Study Shows That “Right-to-Repair” Stifles Innovation and Threatens Consumer Safety

On December 7th, the National Association of Manufacturers released a study that emphasized the implications surrounding “right to repair” within a variety of industries. Particularly, the study investigated the risks associated with bypassing manufacturers or authorized servicers, which is a consequence of supporting this type of legislation.

The paper ultimately highlights seven key points, diving into what OEMs are already providing to third-parties, threats to safety and security, impacts to intellectual property rights, and notably how these policies directly counteract many federal laws put in place to protect both manufacturers and consumers.

While the paper’s discussion was centered around the application of right to repair in the automobile industry, these high-level, significant consumer and safety concerns are also reflected in the healthcare industry. Medical devices have now evolved to become a new target for right-to-repair legislation; however, their inclusion could have life-threatening consequences for patients. Not to mention the high risks associated with granting unfettered access to complex software and components in manufactured goods, like these precision instruments.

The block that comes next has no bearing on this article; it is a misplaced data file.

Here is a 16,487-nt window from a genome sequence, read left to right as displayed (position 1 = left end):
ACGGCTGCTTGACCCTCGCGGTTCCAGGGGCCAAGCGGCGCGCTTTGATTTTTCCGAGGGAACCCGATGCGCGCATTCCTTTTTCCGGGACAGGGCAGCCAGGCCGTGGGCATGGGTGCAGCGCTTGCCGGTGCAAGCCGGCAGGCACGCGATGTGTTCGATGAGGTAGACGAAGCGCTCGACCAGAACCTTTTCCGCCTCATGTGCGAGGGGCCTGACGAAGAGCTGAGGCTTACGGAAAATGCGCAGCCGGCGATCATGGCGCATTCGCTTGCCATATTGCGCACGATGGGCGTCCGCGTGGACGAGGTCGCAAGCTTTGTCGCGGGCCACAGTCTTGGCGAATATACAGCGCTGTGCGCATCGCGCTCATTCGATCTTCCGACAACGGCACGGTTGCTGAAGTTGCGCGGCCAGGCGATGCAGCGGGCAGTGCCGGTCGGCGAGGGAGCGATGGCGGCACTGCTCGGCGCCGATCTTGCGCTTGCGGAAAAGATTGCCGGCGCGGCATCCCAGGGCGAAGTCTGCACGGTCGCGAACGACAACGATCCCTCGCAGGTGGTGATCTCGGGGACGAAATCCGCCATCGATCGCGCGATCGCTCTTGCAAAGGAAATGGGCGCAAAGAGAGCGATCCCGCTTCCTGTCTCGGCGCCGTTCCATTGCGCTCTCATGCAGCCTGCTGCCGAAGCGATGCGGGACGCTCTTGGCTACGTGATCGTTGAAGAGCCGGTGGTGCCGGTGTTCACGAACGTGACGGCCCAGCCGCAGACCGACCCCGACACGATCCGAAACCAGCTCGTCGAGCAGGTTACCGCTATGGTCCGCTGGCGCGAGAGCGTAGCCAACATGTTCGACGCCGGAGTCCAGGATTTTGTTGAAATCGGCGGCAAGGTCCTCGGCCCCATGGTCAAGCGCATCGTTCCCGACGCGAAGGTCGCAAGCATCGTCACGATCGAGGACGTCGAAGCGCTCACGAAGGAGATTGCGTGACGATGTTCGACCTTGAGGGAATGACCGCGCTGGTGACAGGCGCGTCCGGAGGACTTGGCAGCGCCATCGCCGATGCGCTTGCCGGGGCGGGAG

Overall, it continues to remain crystal-clear that the risks far outweigh the benefits when it comes to right to repair legislation and medical devices, and states across the nation should use this information to better inform their upcoming legislative decisions. The decision to introduce medical devices to this risky policy will create unintended consequences that will increasingly jeopardize consumer safety.